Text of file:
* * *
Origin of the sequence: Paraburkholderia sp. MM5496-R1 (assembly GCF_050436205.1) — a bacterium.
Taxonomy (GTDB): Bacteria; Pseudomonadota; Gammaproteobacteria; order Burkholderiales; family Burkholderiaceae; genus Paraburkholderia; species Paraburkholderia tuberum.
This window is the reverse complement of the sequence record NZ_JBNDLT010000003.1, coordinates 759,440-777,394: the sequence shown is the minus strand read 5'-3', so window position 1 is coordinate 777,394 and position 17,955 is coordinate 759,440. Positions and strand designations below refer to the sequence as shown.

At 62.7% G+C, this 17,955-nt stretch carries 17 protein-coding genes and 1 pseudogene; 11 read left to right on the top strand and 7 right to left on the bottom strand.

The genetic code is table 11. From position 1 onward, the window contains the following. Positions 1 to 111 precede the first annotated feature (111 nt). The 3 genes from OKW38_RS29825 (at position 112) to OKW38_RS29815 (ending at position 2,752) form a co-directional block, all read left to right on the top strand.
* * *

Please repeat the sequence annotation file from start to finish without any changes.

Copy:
Origin of the sequence: Paraburkholderia sp. MM5496-R1 (assembly GCF_050436205.1) — a bacterium.
Taxonomy (GTDB): Bacteria; Pseudomonadota; Gammaproteobacteria; order Burkholderiales; family Burkholderiaceae; genus Paraburkholderia; species Paraburkholderia tuberum.
This window is the reverse complement of the sequence record NZ_JBNDLT010000003.1, coordinates 759,440-777,394: the sequence shown is the minus strand read 5'-3', so window position 1 is coordinate 777,394 and position 17,955 is coordinate 759,440. Positions and strand designations below refer to the sequence as shown.

At 62.7% G+C, this 17,955-nt stretch carries 17 protein-coding genes and 1 pseudogene; 11 read left to right on the top strand and 7 right to left on the bottom strand.

The genetic code is table 11. From position 1 onward, the window contains the following. Positions 1 to 111 precede the first annotated feature (111 nt). The 3 genes from OKW38_RS29825 (at position 112) to OKW38_RS29815 (ending at position 2,752) form a co-directional block, all read left to right on the top strand.